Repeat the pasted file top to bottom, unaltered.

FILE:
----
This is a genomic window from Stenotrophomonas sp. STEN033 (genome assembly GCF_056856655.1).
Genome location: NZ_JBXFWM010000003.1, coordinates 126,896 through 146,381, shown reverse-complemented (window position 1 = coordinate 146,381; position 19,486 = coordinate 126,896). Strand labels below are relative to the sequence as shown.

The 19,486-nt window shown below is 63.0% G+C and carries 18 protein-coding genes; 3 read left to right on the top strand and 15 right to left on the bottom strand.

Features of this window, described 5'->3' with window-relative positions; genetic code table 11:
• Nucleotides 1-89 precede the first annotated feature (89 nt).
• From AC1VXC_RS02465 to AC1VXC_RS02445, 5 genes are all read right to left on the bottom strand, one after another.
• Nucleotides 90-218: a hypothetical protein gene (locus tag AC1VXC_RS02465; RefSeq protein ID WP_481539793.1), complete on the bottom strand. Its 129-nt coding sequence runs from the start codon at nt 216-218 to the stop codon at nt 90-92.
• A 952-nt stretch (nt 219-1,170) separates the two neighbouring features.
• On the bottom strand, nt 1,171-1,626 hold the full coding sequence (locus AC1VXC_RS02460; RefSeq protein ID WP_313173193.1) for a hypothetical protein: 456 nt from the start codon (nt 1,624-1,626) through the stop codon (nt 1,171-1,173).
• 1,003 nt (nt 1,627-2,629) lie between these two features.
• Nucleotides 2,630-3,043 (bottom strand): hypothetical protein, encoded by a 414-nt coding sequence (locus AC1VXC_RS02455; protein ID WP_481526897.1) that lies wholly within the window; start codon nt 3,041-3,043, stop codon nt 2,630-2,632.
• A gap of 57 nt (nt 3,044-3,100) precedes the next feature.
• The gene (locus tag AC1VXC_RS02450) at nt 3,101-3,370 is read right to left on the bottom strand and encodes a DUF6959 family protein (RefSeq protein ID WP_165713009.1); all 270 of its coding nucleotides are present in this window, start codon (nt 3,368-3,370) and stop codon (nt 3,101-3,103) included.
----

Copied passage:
This is a genomic window from Stenotrophomonas sp. STEN033 (genome assembly GCF_056856655.1).
Genome location: NZ_JBXFWM010000003.1, coordinates 126,896 through 146,381, shown reverse-complemented (window position 1 = coordinate 146,381; position 19,486 = coordinate 126,896). Strand labels below are relative to the sequence as shown.

The 19,486-nt window shown below is 63.0% G+C and carries 18 protein-coding genes; 3 read left to right on the top strand and 15 right to left on the bottom strand.

Features of this window, described 5'->3' with window-relative positions; genetic code table 11:
• Nucleotides 1-89 precede the first annotated feature (89 nt).
• From AC1VXC_RS02465 to AC1VXC_RS02445, 5 genes are all read right to left on the bottom strand, one after another.
• Nucleotides 90-218: a hypothetical protein gene (locus tag AC1VXC_RS02465; RefSeq protein ID WP_481539793.1), complete on the bottom strand. Its 129-nt coding sequence runs from the start codon at nt 216-218 to the stop codon at nt 90-92.
• A 952-nt stretch (nt 219-1,170) separates the two neighbouring features.
• On the bottom strand, nt 1,171-1,626 hold the full coding sequence (locus AC1VXC_RS02460; RefSeq protein ID WP_313173193.1) for a hypothetical protein: 456 nt from the start codon (nt 1,624-1,626) through the stop codon (nt 1,171-1,173).
• 1,003 nt (nt 1,627-2,629) lie between these two features.
• Nucleotides 2,630-3,043 (bottom strand): hypothetical protein, encoded by a 414-nt coding sequence (locus AC1VXC_RS02455; protein ID WP_481526897.1) that lies wholly within the window; start codon nt 3,041-3,043, stop codon nt 2,630-2,632.
• A gap of 57 nt (nt 3,044-3,100) precedes the next feature.
• The gene (locus tag AC1VXC_RS02450) at nt 3,101-3,370 is read right to left on the bottom strand and encodes a DUF6959 family protein (RefSeq protein ID WP_165713009.1); all 270 of its coding nucleotides are present in this window, start codon (nt 3,368-3,370) and stop codon (nt 3,101-3,103) included.